• Facilitate a Flexible IT Environment: a digital transformation strategy is nothing without the right technology to support it, yet studies have found that 45% of executives believe their companies lack the necessary tech to achieve success. From the cloud and chatbots to virtual reality and voice recognition, there are infinite tools to deliver an improved customer experience framework, while SaaS applications such as customer databases and data analytics can provide businesses with the in-depth knowledge they need to create a holistic view of their customers. The days of cutting corners when it comes to digital investment are over as the rewards for improved CX are too great to ignore.

  • Consider External Help: while some large companies are fortunate to have the internal resources to map and deliver a quality digital transformation strategy, countless other organisations would benefit from the input of consultants, partners and tech vendors for helping navigate the process. Experienced operators will have helped various other businesses through similar situations and know not just the foundations needed to build a successful plan but also the tricks and pitfalls that are common to such exercises. The word ‘consultant’ can cause some managers to fear the bill they will ultimately receive but the reality is any investment only needs to be as large as is comfortable and will often pay far better dividends than cutting corners and trying to walk the digital transformation path on one’s own.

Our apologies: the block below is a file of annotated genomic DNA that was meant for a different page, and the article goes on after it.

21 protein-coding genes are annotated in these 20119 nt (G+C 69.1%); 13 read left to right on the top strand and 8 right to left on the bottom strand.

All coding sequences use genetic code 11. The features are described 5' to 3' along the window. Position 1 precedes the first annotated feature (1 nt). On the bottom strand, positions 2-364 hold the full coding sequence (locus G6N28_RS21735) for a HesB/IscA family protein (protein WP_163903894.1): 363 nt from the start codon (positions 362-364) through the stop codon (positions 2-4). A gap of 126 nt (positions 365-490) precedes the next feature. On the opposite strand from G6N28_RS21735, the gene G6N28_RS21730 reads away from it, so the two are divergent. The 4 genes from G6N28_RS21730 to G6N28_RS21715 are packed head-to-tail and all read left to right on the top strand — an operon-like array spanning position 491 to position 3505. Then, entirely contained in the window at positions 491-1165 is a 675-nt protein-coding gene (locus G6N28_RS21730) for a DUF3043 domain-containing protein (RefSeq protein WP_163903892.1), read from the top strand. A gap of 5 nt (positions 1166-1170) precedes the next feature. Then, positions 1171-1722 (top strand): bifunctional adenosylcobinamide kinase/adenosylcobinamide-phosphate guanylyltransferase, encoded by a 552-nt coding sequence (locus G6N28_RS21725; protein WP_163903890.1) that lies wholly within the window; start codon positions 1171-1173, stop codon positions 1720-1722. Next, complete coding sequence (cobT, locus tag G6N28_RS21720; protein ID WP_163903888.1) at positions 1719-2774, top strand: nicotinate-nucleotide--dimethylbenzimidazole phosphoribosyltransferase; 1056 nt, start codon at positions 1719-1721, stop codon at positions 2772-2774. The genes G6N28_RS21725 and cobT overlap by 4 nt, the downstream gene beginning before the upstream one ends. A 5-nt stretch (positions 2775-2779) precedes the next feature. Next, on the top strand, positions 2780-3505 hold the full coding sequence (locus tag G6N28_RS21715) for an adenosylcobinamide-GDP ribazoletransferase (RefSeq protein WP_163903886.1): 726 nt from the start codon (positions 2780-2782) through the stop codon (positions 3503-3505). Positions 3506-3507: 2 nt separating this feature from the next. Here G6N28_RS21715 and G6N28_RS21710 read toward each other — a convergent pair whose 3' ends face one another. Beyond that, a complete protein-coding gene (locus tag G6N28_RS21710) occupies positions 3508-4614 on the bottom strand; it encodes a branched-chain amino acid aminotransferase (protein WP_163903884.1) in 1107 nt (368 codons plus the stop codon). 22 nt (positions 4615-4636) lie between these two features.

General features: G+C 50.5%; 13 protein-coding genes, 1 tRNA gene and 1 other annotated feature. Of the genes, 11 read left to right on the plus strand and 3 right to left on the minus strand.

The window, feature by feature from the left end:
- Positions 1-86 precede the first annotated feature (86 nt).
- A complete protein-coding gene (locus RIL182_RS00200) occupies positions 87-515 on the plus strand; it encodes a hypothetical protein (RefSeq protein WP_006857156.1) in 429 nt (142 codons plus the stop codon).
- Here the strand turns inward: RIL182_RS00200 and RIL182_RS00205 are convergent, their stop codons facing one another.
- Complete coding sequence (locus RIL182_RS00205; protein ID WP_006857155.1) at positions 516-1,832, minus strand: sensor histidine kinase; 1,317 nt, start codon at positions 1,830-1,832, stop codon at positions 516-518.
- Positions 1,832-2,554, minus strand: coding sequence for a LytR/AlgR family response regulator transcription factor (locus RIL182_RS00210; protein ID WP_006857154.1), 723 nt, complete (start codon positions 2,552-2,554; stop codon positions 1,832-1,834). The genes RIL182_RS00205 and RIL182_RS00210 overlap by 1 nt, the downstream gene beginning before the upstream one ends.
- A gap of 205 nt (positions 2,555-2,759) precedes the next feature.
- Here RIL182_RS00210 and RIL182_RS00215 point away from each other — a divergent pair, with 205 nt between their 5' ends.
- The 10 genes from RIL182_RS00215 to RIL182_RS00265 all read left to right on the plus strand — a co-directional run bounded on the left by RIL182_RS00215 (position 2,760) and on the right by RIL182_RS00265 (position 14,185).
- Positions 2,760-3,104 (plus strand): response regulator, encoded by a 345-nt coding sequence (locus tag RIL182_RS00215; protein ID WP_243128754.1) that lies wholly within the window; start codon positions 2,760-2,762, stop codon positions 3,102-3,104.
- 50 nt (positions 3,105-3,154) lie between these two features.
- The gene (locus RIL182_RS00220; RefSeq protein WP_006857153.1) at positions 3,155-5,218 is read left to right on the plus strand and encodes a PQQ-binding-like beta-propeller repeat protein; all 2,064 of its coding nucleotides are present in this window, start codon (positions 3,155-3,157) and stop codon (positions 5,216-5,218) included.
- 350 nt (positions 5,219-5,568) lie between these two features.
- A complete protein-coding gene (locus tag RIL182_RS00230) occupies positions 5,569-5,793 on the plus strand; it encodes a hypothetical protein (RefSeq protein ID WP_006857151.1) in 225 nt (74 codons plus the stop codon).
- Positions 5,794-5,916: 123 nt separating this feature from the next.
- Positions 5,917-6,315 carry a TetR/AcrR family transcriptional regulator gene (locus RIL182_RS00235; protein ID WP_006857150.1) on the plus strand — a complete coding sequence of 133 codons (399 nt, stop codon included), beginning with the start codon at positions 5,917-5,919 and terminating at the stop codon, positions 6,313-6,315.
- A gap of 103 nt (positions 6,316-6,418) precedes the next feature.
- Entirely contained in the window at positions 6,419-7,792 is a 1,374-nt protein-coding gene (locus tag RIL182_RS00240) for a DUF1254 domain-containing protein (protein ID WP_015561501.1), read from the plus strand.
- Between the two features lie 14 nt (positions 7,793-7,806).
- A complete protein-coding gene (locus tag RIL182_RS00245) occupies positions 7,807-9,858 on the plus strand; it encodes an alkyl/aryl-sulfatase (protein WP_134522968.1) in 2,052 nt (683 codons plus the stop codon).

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It is never too late to start a digital transformation journey but with the rate of technological change happening faster than ever, it is imperative to not waste another second in seriously considering doing so. With today’s customers always connected, digital transformation is the key to allowing companies to engage with them regardless of where and how they want to interact and thus deliver the seamless customer experience they not only want but expect. CX is no longer just a buzzword – it lies at the heart of every successful organisation and may well be the motivating force you need to enter the new digital landscape.

Overhauling one’s entire technology architecture can be daunting, let alone when your company services 7 million users in numerous cities across the world. This case study explores how a global transport company overcame significant technological challenges to deploy a roadmap that engaged key vendors and multiple stakeholders and delivered a highly structured solution to overcome a complex landscape including different languages, time zones and resourcing levels.